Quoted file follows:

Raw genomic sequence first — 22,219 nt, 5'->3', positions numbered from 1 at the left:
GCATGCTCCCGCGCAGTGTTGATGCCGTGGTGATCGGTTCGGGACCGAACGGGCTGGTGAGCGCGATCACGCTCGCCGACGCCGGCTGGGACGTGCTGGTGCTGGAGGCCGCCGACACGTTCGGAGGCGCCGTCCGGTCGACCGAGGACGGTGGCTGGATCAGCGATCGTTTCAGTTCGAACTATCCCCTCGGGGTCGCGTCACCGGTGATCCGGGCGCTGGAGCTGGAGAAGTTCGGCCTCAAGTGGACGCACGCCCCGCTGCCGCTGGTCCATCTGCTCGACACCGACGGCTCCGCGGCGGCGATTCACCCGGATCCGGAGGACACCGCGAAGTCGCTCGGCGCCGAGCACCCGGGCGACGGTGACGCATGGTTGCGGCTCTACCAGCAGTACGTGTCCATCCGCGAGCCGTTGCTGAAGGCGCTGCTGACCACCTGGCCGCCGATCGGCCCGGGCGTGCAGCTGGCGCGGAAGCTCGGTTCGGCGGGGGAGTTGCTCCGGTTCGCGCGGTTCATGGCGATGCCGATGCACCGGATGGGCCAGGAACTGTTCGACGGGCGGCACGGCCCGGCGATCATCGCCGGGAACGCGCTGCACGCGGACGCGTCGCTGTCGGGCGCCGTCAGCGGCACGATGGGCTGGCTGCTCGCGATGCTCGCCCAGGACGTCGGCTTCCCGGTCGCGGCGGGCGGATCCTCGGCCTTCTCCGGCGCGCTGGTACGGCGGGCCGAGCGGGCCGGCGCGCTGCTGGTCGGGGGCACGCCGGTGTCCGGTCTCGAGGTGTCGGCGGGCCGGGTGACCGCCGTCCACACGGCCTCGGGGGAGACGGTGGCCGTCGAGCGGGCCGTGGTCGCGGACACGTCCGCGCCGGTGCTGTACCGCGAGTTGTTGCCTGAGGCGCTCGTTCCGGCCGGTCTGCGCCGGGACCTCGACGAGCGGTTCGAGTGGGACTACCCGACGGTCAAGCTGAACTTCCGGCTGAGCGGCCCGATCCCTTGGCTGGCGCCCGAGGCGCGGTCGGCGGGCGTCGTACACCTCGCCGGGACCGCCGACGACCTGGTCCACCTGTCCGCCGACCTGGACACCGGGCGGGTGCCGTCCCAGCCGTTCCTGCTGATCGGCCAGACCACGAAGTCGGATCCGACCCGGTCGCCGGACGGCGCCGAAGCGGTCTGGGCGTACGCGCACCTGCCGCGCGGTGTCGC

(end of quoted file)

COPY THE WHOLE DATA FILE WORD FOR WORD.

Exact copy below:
Raw genomic sequence first — 22,219 nt, 5'->3', positions numbered from 1 at the left:
GCATGCTCCCGCGCAGTGTTGATGCCGTGGTGATCGGTTCGGGACCGAACGGGCTGGTGAGCGCGATCACGCTCGCCGACGCCGGCTGGGACGTGCTGGTGCTGGAGGCCGCCGACACGTTCGGAGGCGCCGTCCGGTCGACCGAGGACGGTGGCTGGATCAGCGATCGTTTCAGTTCGAACTATCCCCTCGGGGTCGCGTCACCGGTGATCCGGGCGCTGGAGCTGGAGAAGTTCGGCCTCAAGTGGACGCACGCCCCGCTGCCGCTGGTCCATCTGCTCGACACCGACGGCTCCGCGGCGGCGATTCACCCGGATCCGGAGGACACCGCGAAGTCGCTCGGCGCCGAGCACCCGGGCGACGGTGACGCATGGTTGCGGCTCTACCAGCAGTACGTGTCCATCCGCGAGCCGTTGCTGAAGGCGCTGCTGACCACCTGGCCGCCGATCGGCCCGGGCGTGCAGCTGGCGCGGAAGCTCGGTTCGGCGGGGGAGTTGCTCCGGTTCGCGCGGTTCATGGCGATGCCGATGCACCGGATGGGCCAGGAACTGTTCGACGGGCGGCACGGCCCGGCGATCATCGCCGGGAACGCGCTGCACGCGGACGCGTCGCTGTCGGGCGCCGTCAGCGGCACGATGGGCTGGCTGCTCGCGATGCTCGCCCAGGACGTCGGCTTCCCGGTCGCGGCGGGCGGATCCTCGGCCTTCTCCGGCGCGCTGGTACGGCGGGCCGAGCGGGCCGGCGCGCTGCTGGTCGGGGGCACGCCGGTGTCCGGTCTCGAGGTGTCGGCGGGCCGGGTGACCGCCGTCCACACGGCCTCGGGGGAGACGGTGGCCGTCGAGCGGGCCGTGGTCGCGGACACGTCCGCGCCGGTGCTGTACCGCGAGTTGTTGCCTGAGGCGCTCGTTCCGGCCGGTCTGCGCCGGGACCTCGACGAGCGGTTCGAGTGGGACTACCCGACGGTCAAGCTGAACTTCCGGCTGAGCGGCCCGATCCCTTGGCTGGCGCCCGAGGCGCGGTCGGCGGGCGTCGTACACCTCGCCGGGACCGCCGACGACCTGGTCCACCTGTCCGCCGACCTGGACACCGGGCGGGTGCCGTCCCAGCCGTTCCTGCTGATCGGCCAGACCACGAAGTCGGATCCGACCCGGTCGCCGGACGGCGCCGAAGCGGTCTGGGCGTACGCGCACCTGCCGCGCGGTGTCGC